Sunday, December 5, 2010

Cooking in Country

Armenia PC brings all the volunteers in for a conference around the time of Thanksgiving, and the volunteers gain access to the kitchen to prepare a Thanksgiving feast. This year, I decided to throw in my favorite dessert along with the traditional pies.

Ah, Truffles! Is there anything better?

I tracked down dark chocolate bars, 35% cream, unsalted butter, but alas, no light corn syrup. My recipe, gathered from the Tartine cookbook, calls for the syrup for texture. Having none in country, I made a simple syrup from brown sugar.

When finished, I poured the liquid truffles into plastic molds which had previously held cheap, Armenian chocolates. 2 days later, a few hours before dinner, I moved the truffles into a freezer to stiffen them up (they were far creamier than my US attempts), and popped them out.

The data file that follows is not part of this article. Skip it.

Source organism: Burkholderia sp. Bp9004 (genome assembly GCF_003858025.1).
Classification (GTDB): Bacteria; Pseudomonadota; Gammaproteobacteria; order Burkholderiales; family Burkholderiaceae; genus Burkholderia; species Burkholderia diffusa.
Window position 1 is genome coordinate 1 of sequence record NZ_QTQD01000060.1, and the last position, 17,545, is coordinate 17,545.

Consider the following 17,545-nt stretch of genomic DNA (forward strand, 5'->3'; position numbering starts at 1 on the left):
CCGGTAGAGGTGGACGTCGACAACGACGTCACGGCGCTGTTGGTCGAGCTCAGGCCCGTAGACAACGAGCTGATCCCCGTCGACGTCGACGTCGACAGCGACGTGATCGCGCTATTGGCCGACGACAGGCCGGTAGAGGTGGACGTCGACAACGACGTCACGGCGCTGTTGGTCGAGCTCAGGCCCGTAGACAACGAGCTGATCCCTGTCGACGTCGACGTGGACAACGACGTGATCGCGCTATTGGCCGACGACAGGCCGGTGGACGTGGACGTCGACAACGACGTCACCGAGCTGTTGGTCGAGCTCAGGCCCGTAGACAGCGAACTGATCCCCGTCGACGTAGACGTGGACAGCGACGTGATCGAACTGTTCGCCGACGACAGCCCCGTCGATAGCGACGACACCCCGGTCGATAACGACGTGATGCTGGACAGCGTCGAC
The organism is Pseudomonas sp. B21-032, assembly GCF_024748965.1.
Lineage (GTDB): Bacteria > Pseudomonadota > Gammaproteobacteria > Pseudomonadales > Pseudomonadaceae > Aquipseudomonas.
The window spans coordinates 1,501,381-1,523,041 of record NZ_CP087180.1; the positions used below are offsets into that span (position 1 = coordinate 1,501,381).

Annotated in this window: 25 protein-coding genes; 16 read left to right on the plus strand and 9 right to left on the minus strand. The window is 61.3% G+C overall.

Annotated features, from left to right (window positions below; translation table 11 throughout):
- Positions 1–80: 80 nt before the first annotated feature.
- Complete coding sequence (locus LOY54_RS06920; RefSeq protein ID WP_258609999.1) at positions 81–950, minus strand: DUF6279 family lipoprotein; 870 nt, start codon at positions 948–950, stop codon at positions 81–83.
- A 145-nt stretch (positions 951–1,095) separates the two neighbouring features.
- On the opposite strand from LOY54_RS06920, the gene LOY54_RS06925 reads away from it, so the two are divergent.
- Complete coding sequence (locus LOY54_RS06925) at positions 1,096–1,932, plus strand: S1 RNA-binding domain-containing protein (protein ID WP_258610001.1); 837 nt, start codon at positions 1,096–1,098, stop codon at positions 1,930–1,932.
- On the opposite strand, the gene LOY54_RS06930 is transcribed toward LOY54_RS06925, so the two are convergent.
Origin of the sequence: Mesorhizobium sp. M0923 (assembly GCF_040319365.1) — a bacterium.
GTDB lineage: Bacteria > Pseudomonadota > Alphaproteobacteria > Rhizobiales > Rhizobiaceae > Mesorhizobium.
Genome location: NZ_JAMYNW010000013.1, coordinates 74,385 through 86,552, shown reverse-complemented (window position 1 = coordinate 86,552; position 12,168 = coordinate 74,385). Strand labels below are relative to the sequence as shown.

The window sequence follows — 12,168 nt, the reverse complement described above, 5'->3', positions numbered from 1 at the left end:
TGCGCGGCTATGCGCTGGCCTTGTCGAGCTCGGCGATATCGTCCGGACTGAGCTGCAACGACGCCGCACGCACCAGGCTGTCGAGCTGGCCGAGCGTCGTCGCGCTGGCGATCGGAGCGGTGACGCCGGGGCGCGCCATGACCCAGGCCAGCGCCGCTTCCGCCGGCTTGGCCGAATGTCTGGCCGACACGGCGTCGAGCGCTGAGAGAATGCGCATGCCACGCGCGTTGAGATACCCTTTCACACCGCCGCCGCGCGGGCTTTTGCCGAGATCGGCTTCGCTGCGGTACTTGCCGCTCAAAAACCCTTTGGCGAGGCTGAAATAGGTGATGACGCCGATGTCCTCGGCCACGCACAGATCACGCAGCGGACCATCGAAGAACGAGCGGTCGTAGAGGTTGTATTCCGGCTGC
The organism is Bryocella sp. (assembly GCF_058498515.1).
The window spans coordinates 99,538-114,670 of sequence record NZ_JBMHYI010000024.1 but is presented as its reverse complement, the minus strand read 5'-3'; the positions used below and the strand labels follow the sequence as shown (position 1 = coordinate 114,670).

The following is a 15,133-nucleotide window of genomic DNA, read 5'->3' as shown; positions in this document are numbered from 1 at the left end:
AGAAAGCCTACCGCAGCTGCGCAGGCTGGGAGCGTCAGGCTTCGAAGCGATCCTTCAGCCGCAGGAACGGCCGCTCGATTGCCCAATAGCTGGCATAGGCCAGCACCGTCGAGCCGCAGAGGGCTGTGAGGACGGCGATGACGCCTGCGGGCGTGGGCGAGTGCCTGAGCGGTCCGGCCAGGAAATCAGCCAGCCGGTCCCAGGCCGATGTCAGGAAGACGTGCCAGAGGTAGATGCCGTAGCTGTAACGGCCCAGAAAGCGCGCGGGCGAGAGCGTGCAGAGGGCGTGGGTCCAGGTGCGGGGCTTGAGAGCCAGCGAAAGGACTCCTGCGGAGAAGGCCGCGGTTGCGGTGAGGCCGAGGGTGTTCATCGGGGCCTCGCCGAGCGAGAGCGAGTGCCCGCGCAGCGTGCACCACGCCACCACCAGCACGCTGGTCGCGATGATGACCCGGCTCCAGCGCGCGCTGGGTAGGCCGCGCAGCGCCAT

How did they turn out? They were awesome. A bit melty in the hand, but delicious. And now I'm ready to start prepping for homemade marshmallows.

UPDATE: So, over the winter, I wanted to make them again, but was annoyed at the mess and the use of my brown sugar (has to be shipped from the US) and modified the recipe. But, the good news is it's even easier and made a superior truffle.


500g (~ 1lb) dark chocolate, approximately 75% is what I use.
400g (1 can) of sweetened, condensed milk
100g (7 tbsp) of butter, unsalted and cubed